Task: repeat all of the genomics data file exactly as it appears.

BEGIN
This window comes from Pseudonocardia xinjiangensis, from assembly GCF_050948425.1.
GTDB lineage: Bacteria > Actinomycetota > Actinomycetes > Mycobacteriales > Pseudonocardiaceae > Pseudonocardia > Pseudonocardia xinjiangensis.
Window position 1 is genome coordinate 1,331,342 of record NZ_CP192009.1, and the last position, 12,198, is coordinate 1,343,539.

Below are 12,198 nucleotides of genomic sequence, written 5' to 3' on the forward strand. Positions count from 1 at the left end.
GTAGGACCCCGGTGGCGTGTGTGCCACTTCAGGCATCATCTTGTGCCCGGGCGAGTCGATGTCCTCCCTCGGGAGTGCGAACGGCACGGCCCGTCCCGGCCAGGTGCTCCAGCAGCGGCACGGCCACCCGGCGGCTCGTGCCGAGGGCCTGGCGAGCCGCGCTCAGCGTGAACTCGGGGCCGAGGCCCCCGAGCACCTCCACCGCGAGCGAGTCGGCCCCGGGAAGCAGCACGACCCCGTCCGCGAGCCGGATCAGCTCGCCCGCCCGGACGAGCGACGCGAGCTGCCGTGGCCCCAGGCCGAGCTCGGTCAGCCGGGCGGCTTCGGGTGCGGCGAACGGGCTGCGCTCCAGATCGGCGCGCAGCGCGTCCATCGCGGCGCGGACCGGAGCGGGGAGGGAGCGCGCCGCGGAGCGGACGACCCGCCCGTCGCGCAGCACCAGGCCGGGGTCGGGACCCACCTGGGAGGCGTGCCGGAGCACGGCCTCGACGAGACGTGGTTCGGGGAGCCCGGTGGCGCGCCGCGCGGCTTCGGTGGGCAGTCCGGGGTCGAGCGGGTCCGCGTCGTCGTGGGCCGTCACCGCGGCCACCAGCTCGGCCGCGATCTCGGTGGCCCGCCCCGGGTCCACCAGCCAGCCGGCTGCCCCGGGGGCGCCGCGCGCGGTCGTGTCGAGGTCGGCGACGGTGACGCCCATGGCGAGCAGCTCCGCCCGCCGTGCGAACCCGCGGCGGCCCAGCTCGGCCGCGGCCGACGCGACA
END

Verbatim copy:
This window comes from Pseudonocardia xinjiangensis, from assembly GCF_050948425.1.
GTDB lineage: Bacteria > Actinomycetota > Actinomycetes > Mycobacteriales > Pseudonocardiaceae > Pseudonocardia > Pseudonocardia xinjiangensis.
Window position 1 is genome coordinate 1,331,342 of record NZ_CP192009.1, and the last position, 12,198, is coordinate 1,343,539.

Below are 12,198 nucleotides of genomic sequence, written 5' to 3' on the forward strand. Positions count from 1 at the left end.
GTAGGACCCCGGTGGCGTGTGTGCCACTTCAGGCATCATCTTGTGCCCGGGCGAGTCGATGTCCTCCCTCGGGAGTGCGAACGGCACGGCCCGTCCCGGCCAGGTGCTCCAGCAGCGGCACGGCCACCCGGCGGCTCGTGCCGAGGGCCTGGCGAGCCGCGCTCAGCGTGAACTCGGGGCCGAGGCCCCCGAGCACCTCCACCGCGAGCGAGTCGGCCCCGGGAAGCAGCACGACCCCGTCCGCGAGCCGGATCAGCTCGCCCGCCCGGACGAGCGACGCGAGCTGCCGTGGCCCCAGGCCGAGCTCGGTCAGCCGGGCGGCTTCGGGTGCGGCGAACGGGCTGCGCTCCAGATCGGCGCGCAGCGCGTCCATCGCGGCGCGGACCGGAGCGGGGAGGGAGCGCGCCGCGGAGCGGACGACCCGCCCGTCGCGCAGCACCAGGCCGGGGTCGGGACCCACCTGGGAGGCGTGCCGGAGCACGGCCTCGACGAGACGTGGTTCGGGGAGCCCGGTGGCGCGCCGCGCGGCTTCGGTGGGCAGTCCGGGGTCGAGCGGGTCCGCGTCGTCGTGGGCCGTCACCGCGGCCACCAGCTCGGCCGCGATCTCGGTGGCCCGCCCCGGGTCCACCAGCCAGCCGGCTGCCCCGGGGGCGCCGCGCGCGGTCGTGTCGAGGTCGGCGACGGTGACGCCCATGGCGAGCAGCTCCGCCCGCCGTGCGAACCCGCGGCGGCCCAGCTCGGCCGCGGCCGACGCGACA